On June 10, 1995, cosmonauts aboard Russia's space station Mir relocated one of the outpost's modules in preparation for the first docking by an American space shuttle, a part of phase one of the International Space Station.
The latter is the premise behind the third season of the alternate space history series "For All Mankind," which is set to premiere on June 10, 2022 on Apple TV+. The 10-part season will debut a new episode each Friday through Aug. 12.
"The Red Planet becomes the new front in the space race, not only for the U.S. and the Soviet Union, but also an unexpected new entrant with a lot to prove and even more at stake," an Apple TV+ synopsis reads. "Our characters find themselves going head-to-head as their ambitions for Mars come into conflict and their loyalties are tested, creating a pressure cooker that builds to a climactic conclusion."
Related: Upcoming sci-fi TV shows for 2022
A 40-second teaser released on Monday (April 11) offers a quick, first look at the Martian vistas coming this summer.
"When united behind a common goal, there is nothing we cannot achieve," a female voice says as the teaser shows eight astronauts standing on Mars, looking out across the surface from the edge of a cliff. Dressed in two different style spacesuits, the astronauts display no hints at their nationalities (i.e. flags) as they are only seen from behind.
The words "Mars 1995" appear on screen in a font similar to NASA's logotype (the "worm"), which "For All Mankind" uses for its title treatment.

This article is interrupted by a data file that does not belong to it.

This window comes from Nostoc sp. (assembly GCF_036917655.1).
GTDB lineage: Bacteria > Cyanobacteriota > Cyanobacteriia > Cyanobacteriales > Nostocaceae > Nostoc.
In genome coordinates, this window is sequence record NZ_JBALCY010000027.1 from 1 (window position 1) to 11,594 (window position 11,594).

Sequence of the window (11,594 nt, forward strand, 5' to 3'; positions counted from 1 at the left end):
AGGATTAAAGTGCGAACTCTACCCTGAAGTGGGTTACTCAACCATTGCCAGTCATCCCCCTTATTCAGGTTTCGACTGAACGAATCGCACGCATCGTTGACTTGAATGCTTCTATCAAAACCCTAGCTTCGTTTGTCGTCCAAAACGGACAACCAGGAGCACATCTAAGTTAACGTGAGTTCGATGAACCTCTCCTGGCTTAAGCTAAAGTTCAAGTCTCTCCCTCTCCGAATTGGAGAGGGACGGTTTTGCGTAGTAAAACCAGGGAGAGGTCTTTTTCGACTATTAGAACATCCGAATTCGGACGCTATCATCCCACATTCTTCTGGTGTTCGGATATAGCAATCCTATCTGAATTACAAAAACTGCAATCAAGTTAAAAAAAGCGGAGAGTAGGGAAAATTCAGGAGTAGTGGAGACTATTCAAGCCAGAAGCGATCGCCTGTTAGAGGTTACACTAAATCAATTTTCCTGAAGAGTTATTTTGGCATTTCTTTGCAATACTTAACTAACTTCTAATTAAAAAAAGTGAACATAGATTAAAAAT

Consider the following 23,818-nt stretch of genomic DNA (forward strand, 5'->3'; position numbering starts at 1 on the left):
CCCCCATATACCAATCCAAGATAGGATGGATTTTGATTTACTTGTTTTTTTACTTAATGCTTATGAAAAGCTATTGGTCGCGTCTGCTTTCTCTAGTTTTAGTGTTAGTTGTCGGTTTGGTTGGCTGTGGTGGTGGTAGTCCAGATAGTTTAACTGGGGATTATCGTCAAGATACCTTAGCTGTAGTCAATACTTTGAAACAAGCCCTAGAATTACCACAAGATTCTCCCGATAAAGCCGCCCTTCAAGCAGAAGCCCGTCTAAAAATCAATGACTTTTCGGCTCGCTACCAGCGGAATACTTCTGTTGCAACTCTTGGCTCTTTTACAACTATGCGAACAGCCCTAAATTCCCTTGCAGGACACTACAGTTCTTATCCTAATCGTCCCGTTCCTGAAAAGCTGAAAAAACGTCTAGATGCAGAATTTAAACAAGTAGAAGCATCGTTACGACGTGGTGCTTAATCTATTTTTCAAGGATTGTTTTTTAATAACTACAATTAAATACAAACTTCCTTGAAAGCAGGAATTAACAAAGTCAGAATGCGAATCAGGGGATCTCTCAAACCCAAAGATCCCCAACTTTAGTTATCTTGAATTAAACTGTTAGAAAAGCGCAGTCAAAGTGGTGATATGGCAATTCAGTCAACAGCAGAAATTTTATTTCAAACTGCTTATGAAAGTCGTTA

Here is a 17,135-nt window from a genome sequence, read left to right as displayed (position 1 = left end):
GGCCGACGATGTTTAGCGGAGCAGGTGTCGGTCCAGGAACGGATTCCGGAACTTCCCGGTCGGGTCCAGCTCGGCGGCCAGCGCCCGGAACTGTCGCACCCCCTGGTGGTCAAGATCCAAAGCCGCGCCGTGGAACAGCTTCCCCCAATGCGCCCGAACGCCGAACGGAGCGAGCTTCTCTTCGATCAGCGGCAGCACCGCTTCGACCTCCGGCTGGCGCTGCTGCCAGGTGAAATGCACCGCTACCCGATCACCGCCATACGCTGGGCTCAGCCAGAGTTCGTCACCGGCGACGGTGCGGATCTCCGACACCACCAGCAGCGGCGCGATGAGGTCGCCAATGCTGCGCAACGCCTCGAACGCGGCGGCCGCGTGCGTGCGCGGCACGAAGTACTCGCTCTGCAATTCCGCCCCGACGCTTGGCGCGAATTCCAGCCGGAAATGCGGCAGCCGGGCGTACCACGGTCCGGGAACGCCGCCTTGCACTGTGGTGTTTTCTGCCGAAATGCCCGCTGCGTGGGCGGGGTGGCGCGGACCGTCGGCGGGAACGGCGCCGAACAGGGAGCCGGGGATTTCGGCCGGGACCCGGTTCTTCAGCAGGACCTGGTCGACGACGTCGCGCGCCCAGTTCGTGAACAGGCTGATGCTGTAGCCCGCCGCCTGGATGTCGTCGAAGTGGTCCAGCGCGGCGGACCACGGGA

The teaser reuses some of the same flyover footage from the final few seconds of the second season, where the focus changed from Earth and the moon to Mars. Prior to that, "For All Mankind" was set within the framework of NASA's Apollo and space shuttle programs and how they diverged from our own reality as a result of the Soviet Union landing the first cosmonaut on the moon.
Created by Emmy Award-winner Ronald D. Moore with Ben Nedivi and Matt Wolpert, "For All Mankind" is produced by Sony Pictures Television. Nedivi and Wolpert serve as showrunners and executive produce alongside Moore and Maril Davis of Tall Ship Productions, as well as David Weddle, Bradley Thompson and Nichole Beattie.
The "For All Mankind" cast members returning for season three include Joel Kinnaman ("Ed Baldwin"), Shantel VanSanten ("Karen Baldwin"), Jodi Balfour ("Ellen Waverly"), Sonya Walger ("Molly Cobb"), Krys Marshall ("Danielle Poole"), Cynthy Wu ("Kelly Baldwin"), Casey Johnson ("Danny Stevens"), Coral Pe a ("Aleida Rosales") and Wrenn Schmidt ("Margo Madison"), along with new series regular Edi Gathegi, who will play "Dev Ayesa," a charismatic visionary with his sights set on the stars.
The first two seasons of "For All Mankind" are available to stream on Apple TV+. USA Today and Rolling Stone both named the series' second season as the best show on television in 2021, with the latter writing that "'For All Mankind' ... delivered the year's best, most assured, most intensely satisfying stretch of TV."
Get the Space.com Newsletter
Breaking space news, the latest updates on rocket launches, skywatching events and more!
Robert Pearlman is a space historian, journalist and the founder and editor of collectSPACE.com, an online publication and community devoted to space history with a particular focus on how and where space exploration intersects with pop culture. Pearlman is also a contributing writer for Space.com and co-author of "Space Stations: The Art, Science, and Reality of Working in Space” published by Smithsonian Books in 2018. He previously developed online content for the National Space Society and Apollo 11 moonwalker Buzz Aldrin, helped establish the space tourism company Space Adventures and currently serves on the History Committee of the American Astronautical Society, the advisory committee for The Mars Generation and leadership board of For All Moonkind. In 2009, he was inducted into the U.S. Space Camp Hall of Fame in Huntsville, Alabama. In 2021, he was honored by the American Astronautical Society with the Ordway Award for Sustained Excellence in Spaceflight History.